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Brown Book


INTRODUCTION

    While this book will, hopefully, have much to offer to people of various backgrounds who are interested in mental health and emotional maturity, even a first glance at its contents will reveal that it is directed to specific readers who use a common method or belong to an ongoing school of mental health. It is, in fact, a collection of readings for discussion in the regular weekly meetings of GROW Groups.

    Now, what is GROW?

    GROW is an international community mental health movement. It began in Sydney, Australia, in April, 1957, when a number of former mental patients, who had discovered the mutual help group method while attending meeting of Alcoholics Anonymous, began to meet on their own to work more directly on their problems of rehabilitation after mental breakdown. They resolved that they would try to preserve their experience and record whatever they found successful or helpful for their recovery. Their groups were, in fact, first known as Recovery Groups.

    As the years went by, the groups increased to their present number of approximately 400 and spread beyond Australia to three other counties - New Zealand, the U.S.A. (Hawaii State) and Eire. At the same time, their experience of finding mental health together produced an elaborate Program of Personal Growth, a carefully structured Group Method and a vigorous Caring and Sharing Community. The keynote of this growth was the maximum use of each one's personal resources; the animating principle of the groups was friendship and friendly help; and the foremost common aim was understanding - understanding of what mental health is, how to get it and how to keep it. 

    The original "Recovery Groups" are now known as "GROW Groups". The change of name reflects a change in their membership, especially in recent years. Once they became well known, they began to attract people who had not suffered mental breakdown, but nevertheless had serious problems and needed help. As a result, some 40 to 50 per cent of members now attend for what might be called preventive reasons rather than for rehabilitation. The common goal of all members is growth to personal maturity. This Program is summarized in the following definitive TWELVE STEPS OF PERSONAL GROWTH.

  1. We admitted we were inadequate or maladjusted to life.
  2. We firmly resolved to get well and co-operated with the help that we needed.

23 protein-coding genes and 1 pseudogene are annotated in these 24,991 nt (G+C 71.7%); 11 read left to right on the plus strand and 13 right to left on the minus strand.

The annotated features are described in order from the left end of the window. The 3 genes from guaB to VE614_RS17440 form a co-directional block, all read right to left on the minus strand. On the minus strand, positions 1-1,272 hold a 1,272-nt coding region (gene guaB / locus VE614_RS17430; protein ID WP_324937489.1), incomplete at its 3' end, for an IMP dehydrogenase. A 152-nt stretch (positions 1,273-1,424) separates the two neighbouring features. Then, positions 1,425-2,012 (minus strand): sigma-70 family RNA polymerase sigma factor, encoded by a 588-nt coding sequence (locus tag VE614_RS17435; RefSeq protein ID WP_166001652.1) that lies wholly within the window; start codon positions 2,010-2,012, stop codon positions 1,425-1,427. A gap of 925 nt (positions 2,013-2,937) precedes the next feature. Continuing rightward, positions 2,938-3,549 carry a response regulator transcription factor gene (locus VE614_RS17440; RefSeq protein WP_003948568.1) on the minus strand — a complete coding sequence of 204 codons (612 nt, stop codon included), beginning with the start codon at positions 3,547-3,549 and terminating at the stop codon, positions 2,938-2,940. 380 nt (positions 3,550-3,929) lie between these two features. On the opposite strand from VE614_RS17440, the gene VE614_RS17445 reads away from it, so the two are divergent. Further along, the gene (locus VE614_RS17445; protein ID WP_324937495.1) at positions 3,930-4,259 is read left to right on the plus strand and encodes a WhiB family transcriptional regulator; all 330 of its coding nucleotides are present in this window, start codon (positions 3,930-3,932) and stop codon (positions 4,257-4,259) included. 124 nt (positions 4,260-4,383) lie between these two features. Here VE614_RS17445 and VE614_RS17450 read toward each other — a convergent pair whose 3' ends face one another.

3. We surrendered to the healing power of a wise and loving God.
  4. We made personal inventory and accepted ourselves.
  5. We made moral inventory and cleaned out our hearts.
  6. We endured until cured.
  7. We took care and control of our bodies.
  8. We learned to think by reason rather than by feelings and imagination.
  9. We trained our wills to govern our feelings.
  10. We took our responsible and caring place in society.
  11. We grew daily closer to maturity.
  12. We carried GROW's hopeful, healing and transforming message to others in similar need.
    Of the two hours of the weekly group meeting 20 to 30 minutes are devoted to reading and discussion of some aspect of the GROW Program. Some material which highlights insights the group leaders have gained together over the years is read. This reading is shared, a paragraph or two being read by each group member in turn. The subject is then thrown open to full and free discussion. Unlike the rest of the meeting, which is predominantly geared to personal problem solving, this discussion is deliberately kept as objective and general as possible and is meant to be a common exercise in thinking and learning.

    Most of the material thus singled our for reading and discussion is feedback from GROW's own Leaders' Meetings (held monthly in each of the Organization's main centres). These are called Program Commentary. In addition, suitable readings have also been drawn from competent authorities in psychology, psychiatry and contemporary thought generally - the criterion being always concurrence with GROW's own group experience and the primacy of personal values and personal responsibility for mental health. These added readings are referred to as the Anthology. All the readings are classified under the particular Step of the GROW Program to which they are most relevant. There are five readings for each Step - three from the Program Commentary and two from the Anthology. Together they amount to a good representative selection of readings for a year's group meetings. 

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